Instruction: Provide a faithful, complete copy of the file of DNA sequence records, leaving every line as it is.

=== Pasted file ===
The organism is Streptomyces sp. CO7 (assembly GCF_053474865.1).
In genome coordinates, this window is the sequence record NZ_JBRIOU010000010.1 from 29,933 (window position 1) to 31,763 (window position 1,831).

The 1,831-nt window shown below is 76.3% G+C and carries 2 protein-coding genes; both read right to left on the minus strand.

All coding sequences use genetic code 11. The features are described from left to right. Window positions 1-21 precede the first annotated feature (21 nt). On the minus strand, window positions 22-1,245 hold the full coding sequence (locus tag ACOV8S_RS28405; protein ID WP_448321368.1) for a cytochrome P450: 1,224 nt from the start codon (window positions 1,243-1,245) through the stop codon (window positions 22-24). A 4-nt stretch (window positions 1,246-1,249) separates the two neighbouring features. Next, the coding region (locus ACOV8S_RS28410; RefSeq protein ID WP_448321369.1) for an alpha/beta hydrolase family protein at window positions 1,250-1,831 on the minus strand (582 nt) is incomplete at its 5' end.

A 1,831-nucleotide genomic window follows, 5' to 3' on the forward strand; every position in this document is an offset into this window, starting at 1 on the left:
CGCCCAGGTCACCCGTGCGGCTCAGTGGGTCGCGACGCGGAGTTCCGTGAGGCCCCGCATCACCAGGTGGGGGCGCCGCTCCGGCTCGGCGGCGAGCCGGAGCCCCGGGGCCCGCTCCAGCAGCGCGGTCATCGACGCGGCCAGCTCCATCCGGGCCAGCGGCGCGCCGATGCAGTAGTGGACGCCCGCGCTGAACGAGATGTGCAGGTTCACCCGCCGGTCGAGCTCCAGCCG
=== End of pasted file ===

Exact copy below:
The organism is Streptomyces sp. CO7 (assembly GCF_053474865.1).
In genome coordinates, this window is the sequence record NZ_JBRIOU010000010.1 from 29,933 (window position 1) to 31,763 (window position 1,831).

The 1,831-nt window shown below is 76.3% G+C and carries 2 protein-coding genes; both read right to left on the minus strand.

All coding sequences use genetic code 11. The features are described from left to right. Window positions 1-21 precede the first annotated feature (21 nt). On the minus strand, window positions 22-1,245 hold the full coding sequence (locus tag ACOV8S_RS28405; protein ID WP_448321368.1) for a cytochrome P450: 1,224 nt from the start codon (window positions 1,243-1,245) through the stop codon (window positions 22-24). A 4-nt stretch (window positions 1,246-1,249) separates the two neighbouring features. Next, the coding region (locus ACOV8S_RS28410; RefSeq protein ID WP_448321369.1) for an alpha/beta hydrolase family protein at window positions 1,250-1,831 on the minus strand (582 nt) is incomplete at its 5' end.

A 1,831-nucleotide genomic window follows, 5' to 3' on the forward strand; every position in this document is an offset into this window, starting at 1 on the left:
CGCCCAGGTCACCCGTGCGGCTCAGTGGGTCGCGACGCGGAGTTCCGTGAGGCCCCGCATCACCAGGTGGGGGCGCCGCTCCGGCTCGGCGGCGAGCCGGAGCCCCGGGGCCCGCTCCAGCAGCGCGGTCATCGACGCGGCCAGCTCCATCCGGGCCAGCGGCGCGCCGATGCAGTAGTGGACGCCCGCGCTGAACGAGATGTGCAGGTTCACCCGCCGGTCGAGCTCCAGCCG